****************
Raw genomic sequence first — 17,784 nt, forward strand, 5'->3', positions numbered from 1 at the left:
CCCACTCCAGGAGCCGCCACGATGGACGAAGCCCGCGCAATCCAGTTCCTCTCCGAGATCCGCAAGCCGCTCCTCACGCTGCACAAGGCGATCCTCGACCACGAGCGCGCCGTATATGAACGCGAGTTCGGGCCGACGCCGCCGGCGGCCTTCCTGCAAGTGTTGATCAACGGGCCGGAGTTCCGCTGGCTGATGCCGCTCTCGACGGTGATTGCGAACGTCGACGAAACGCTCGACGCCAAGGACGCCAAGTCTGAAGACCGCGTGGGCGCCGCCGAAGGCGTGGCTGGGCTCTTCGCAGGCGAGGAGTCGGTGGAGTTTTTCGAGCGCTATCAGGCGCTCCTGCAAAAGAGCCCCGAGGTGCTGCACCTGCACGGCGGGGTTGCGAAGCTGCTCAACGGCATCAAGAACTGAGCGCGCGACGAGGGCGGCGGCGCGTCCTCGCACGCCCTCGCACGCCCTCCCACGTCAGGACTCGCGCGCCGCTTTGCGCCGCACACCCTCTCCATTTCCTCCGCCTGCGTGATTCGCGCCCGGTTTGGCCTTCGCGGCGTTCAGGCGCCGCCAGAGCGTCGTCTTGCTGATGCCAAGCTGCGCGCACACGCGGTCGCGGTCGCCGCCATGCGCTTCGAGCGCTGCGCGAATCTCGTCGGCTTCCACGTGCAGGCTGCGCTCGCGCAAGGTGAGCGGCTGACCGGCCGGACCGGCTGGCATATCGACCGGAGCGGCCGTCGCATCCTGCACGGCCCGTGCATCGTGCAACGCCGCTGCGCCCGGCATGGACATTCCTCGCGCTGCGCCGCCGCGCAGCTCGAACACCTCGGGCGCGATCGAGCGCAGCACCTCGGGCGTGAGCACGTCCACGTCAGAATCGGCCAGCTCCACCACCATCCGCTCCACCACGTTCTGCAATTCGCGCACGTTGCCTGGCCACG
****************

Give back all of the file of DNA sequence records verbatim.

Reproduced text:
Raw genomic sequence first — 17,784 nt, forward strand, 5'->3', positions numbered from 1 at the left:
CCCACTCCAGGAGCCGCCACGATGGACGAAGCCCGCGCAATCCAGTTCCTCTCCGAGATCCGCAAGCCGCTCCTCACGCTGCACAAGGCGATCCTCGACCACGAGCGCGCCGTATATGAACGCGAGTTCGGGCCGACGCCGCCGGCGGCCTTCCTGCAAGTGTTGATCAACGGGCCGGAGTTCCGCTGGCTGATGCCGCTCTCGACGGTGATTGCGAACGTCGACGAAACGCTCGACGCCAAGGACGCCAAGTCTGAAGACCGCGTGGGCGCCGCCGAAGGCGTGGCTGGGCTCTTCGCAGGCGAGGAGTCGGTGGAGTTTTTCGAGCGCTATCAGGCGCTCCTGCAAAAGAGCCCCGAGGTGCTGCACCTGCACGGCGGGGTTGCGAAGCTGCTCAACGGCATCAAGAACTGAGCGCGCGACGAGGGCGGCGGCGCGTCCTCGCACGCCCTCGCACGCCCTCCCACGTCAGGACTCGCGCGCCGCTTTGCGCCGCACACCCTCTCCATTTCCTCCGCCTGCGTGATTCGCGCCCGGTTTGGCCTTCGCGGCGTTCAGGCGCCGCCAGAGCGTCGTCTTGCTGATGCCAAGCTGCGCGCACACGCGGTCGCGGTCGCCGCCATGCGCTTCGAGCGCTGCGCGAATCTCGTCGGCTTCCACGTGCAGGCTGCGCTCGCGCAAGGTGAGCGGCTGACCGGCCGGACCGGCTGGCATATCGACCGGAGCGGCCGTCGCATCCTGCACGGCCCGTGCATCGTGCAACGCCGCTGCGCCCGGCATGGACATTCCTCGCGCTGCGCCGCCGCGCAGCTCGAACACCTCGGGCGCGATCGAGCGCAGCACCTCGGGCGTGAGCACGTCCACGTCAGAATCGGCCAGCTCCACCACCATCCGCTCCACCACGTTCTGCAATTCGCGCACGTTGCCTGGCCACG